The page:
Our labor is prompted by love.  This word labor, in the Greek, literally means your toil that results in weariness.  It speaks of using your strength to accomplish something.

We’re willing to do this for our bosses, because they pay us cash for our strength.  The Kingdom of God has a different economy.  What we do for the Lord is based upon our love for Him, or at least it should be.

Your love for God is expressed in how much time, money and energy you’re willing to expend in His work.  There’s no way around it – there’s something that you need to do for the Lord.

Our trouble is that we want to reap without sowing.  We wait until we want to eat a salad, then go out and plant the garden.  At that point, we blame God that our “salad bowl” is empty.

If you cultivate a love for the Savior, your work for Him will be a lot easier.

Our endurance is inspired by hope.  The word endurance speaks of our ability to persevere through the completion of the work.

This is the hard part.  Once we’ve started the task, we need to keep going.  Hardships, opposition, and even the daily grind of repetition saps our will to continue.

Our attitudes often surprise me.  We’re willing to drag ourselves to our job, even though we’re sick – and our boss will pay us to stay home – just to impress our employers.  Why aren’t we so inspired to impress the King of kings?  This is the secret to walking in the abundant life.

As I focus on the hope, the expectation, held out in the Gospel, I’m able to endure through the hard times.  Then I can see the power of God released in my life.

Question: What do you find to be the hardest part of enduring in your work for God?

© Nick Zaccardi 2013

 
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Posted by on November 29, 2013 in Ministry

 

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How to Discover a New World

I have been posting about faith lately.  Our faith is seen in our choices.  As we learn new things about Christ, we then have a choice whether to believe it or not.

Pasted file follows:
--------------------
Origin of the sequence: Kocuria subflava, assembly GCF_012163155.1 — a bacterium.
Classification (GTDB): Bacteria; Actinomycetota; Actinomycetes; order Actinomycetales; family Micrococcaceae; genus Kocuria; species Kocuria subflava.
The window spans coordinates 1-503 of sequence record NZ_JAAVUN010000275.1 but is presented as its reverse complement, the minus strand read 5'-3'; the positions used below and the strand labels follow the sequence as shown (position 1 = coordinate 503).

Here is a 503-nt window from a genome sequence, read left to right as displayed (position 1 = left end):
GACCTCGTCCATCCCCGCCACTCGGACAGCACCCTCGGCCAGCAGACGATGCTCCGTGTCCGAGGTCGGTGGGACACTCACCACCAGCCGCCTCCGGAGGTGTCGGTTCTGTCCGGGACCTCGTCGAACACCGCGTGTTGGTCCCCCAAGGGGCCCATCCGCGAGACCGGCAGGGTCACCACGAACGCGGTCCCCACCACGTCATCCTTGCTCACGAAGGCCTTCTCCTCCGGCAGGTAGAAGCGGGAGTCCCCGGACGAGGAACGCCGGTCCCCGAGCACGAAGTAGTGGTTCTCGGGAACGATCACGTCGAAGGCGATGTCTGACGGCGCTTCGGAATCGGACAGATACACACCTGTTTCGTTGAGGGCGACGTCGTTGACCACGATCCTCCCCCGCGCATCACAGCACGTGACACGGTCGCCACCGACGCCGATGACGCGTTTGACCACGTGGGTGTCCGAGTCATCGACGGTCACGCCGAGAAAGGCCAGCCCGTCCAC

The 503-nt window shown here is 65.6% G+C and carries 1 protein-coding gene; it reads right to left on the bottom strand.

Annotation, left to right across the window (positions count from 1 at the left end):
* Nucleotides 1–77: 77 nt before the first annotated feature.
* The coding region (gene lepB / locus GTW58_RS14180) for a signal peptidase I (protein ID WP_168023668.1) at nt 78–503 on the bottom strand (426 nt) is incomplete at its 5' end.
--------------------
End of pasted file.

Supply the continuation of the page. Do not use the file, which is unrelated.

Now faith is being sure of what we hope for and certain of what we do not see.
Hebrews 11:1

We looked at this verse in my last post.  I said that being sure meant that our faith is a support to our expectations in Christ.  So each time I learn something new about Christ, and make the choice to believe it – I add a new support structure.  As long as this continues, my walk with the Lord grows.

The above verse also says that faith is being certain of what we do not see.  The word translated as certain means proof or discovery.

Faith, then, is the discovery of things not seen.  Notice that the writer of Hebrews did not say it was the discovery of things invisible.  Rather, faith is the discovery of things you haven’t seen.

We say that Columbus discovered America.  We understand that the New World was not invisible; it just couldn’t be seen from Europe.  Through a series of choices Columbus got to a place where he could see it.

In the same way, you can discover new worlds of faith in Christ.  You may not have known that the Lord paid the price for your healing.  Through a series of choices, you came to a healing service.  While there, you hear a message that touched your spirit proclaiming Christ as Healer.

As the Holy Spirit works in you, you choose to accept this truth by faith.  Now your faith is the proof, the discovery, of that which was not seen.

The things that God has prepared for me are not invisible; I’m just not in a place where I can see them.  Faith is the proof I need that they are there.

But if an unbeliever or someone who does not understand comes in while everybody is prophesying, he will be convinced by all that he is a sinner and will be judged by all…
1 Corinthians 14:24

When we let God speak through us, an amazing thing happens.  Someone may hear the message that has not yet accepted Christ.  He discovers that he’s a sinner.  If he embraces this new discovery, he can make the choice to cross over into the kingdom of God.

Faith is always discovery and response.  As I respond in faith to each new revelation, I lay hold of a new support.  Each positive response helps me to climb a little higher.  We must continue to live out this faith-walk and let God complete His work in us.

Question: What was the most recent discovery that added to your faith-walk?

© Nick Zaccardi 2012

 
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Posted by on November 2, 2012 in Faith